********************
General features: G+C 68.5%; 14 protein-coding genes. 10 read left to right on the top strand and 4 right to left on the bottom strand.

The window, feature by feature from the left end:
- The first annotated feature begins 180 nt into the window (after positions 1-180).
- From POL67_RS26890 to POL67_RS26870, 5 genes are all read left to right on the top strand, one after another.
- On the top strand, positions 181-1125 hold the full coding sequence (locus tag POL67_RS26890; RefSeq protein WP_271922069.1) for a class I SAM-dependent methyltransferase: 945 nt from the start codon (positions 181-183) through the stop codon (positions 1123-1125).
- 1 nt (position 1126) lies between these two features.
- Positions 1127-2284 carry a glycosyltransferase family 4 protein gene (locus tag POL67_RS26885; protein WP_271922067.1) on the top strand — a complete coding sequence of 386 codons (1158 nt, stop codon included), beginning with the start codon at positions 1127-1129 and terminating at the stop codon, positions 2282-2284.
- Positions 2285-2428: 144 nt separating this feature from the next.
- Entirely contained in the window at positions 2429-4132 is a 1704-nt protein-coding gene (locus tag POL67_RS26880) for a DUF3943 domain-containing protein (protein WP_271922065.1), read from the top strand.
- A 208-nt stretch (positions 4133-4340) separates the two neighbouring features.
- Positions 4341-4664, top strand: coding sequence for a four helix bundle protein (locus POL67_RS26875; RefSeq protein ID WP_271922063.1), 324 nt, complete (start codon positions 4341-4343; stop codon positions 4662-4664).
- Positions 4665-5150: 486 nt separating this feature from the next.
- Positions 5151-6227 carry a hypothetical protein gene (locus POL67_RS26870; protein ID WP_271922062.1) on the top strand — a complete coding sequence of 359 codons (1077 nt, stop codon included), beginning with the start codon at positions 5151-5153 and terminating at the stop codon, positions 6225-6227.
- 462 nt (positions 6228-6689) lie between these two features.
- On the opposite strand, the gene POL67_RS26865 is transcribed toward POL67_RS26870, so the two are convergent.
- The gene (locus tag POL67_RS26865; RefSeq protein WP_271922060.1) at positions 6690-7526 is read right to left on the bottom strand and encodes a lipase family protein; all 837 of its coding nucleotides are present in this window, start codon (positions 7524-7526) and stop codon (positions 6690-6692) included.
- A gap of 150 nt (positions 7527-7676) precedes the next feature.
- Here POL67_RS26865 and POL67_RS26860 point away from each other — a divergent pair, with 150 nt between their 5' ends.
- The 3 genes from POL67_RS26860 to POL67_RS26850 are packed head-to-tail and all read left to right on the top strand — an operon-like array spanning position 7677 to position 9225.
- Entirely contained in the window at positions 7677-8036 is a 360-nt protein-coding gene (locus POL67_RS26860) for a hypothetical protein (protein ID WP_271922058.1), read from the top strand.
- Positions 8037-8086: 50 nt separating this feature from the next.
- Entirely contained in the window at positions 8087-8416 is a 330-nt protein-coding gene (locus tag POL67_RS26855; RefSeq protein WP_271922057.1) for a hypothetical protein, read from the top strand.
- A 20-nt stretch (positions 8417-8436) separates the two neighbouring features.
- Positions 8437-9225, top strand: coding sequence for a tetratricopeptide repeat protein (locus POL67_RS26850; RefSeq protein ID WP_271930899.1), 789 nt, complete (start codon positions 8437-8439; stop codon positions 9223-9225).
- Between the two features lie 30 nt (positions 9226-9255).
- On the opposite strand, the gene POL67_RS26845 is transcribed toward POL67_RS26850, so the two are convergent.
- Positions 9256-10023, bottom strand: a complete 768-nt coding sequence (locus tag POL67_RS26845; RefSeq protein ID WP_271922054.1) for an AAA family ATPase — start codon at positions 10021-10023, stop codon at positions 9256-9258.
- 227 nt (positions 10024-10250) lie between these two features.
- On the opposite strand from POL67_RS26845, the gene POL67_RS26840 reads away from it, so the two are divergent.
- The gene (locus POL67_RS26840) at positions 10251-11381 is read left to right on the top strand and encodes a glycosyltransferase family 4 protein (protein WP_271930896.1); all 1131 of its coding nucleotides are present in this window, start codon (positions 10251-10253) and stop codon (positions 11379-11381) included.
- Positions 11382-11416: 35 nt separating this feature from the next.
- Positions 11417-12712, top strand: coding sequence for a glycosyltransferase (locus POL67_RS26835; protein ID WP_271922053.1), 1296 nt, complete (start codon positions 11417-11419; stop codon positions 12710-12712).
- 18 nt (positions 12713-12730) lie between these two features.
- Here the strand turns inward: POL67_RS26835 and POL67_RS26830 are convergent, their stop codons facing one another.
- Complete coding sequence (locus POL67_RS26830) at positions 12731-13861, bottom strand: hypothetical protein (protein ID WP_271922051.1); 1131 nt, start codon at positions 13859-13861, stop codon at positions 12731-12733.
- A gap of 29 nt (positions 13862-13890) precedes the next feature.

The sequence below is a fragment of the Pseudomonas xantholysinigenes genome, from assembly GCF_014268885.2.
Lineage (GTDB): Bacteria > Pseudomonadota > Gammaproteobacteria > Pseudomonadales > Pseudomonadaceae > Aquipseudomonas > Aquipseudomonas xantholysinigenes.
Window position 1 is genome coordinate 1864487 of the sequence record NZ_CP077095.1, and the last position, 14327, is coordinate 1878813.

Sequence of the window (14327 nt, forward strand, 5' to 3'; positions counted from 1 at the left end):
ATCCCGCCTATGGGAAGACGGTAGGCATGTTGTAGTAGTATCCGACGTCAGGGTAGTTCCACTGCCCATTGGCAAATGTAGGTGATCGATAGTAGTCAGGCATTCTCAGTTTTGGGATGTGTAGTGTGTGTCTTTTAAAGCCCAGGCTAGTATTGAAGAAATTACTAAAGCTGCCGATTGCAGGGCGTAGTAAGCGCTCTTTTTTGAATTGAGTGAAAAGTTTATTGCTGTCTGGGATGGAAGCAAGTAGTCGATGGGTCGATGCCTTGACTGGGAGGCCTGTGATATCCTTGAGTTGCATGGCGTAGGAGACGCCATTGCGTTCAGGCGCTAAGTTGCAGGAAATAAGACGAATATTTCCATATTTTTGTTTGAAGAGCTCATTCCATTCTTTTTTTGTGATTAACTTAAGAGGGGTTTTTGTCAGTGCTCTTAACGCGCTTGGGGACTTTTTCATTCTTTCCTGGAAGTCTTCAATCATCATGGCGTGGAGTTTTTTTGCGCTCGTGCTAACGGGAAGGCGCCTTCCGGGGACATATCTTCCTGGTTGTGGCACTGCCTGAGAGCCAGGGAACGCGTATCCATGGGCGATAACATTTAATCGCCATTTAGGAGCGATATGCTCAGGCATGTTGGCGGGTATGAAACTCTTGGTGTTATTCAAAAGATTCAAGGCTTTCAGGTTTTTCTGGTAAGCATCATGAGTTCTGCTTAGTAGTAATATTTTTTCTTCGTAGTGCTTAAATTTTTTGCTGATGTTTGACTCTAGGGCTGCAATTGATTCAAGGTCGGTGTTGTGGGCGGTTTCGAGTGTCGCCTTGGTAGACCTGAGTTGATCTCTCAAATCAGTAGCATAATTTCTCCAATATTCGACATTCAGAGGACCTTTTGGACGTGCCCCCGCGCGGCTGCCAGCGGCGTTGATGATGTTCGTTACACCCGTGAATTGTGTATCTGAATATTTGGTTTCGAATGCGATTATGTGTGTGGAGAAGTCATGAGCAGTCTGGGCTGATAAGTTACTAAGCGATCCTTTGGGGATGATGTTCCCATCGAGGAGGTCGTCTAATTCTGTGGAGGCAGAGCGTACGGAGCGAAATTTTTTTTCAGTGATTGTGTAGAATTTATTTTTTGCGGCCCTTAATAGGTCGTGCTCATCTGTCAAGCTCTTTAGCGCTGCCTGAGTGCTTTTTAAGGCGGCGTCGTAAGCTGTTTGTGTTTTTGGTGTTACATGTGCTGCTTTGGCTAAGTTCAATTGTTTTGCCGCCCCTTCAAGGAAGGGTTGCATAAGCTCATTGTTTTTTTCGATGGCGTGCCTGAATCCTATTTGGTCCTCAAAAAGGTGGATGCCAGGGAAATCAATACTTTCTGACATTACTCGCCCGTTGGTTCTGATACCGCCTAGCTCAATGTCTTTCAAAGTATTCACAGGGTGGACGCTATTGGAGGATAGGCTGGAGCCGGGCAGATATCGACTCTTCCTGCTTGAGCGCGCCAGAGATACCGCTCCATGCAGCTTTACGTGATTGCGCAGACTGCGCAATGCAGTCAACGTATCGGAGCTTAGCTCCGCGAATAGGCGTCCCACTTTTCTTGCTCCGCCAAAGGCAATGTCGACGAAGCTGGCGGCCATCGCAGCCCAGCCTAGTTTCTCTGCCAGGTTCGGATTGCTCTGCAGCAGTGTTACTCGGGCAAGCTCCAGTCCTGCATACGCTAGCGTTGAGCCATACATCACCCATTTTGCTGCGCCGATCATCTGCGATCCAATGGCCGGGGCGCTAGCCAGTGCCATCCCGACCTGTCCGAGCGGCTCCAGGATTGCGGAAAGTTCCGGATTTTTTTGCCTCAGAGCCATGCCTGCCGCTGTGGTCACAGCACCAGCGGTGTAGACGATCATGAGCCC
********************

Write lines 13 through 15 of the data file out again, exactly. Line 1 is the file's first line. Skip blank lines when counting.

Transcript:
- Positions 5151-6227 carry a hypothetical protein gene (locus POL67_RS26870; protein ID WP_271922062.1) on the top strand — a complete coding sequence of 359 codons (1077 nt, stop codon included), beginning with the start codon at positions 5151-5153 and terminating at the stop codon, positions 6225-6227.
- 462 nt (positions 6228-6689) lie between these two features.
- On the opposite strand, the gene POL67_RS26865 is transcribed toward POL67_RS26870, so the two are convergent.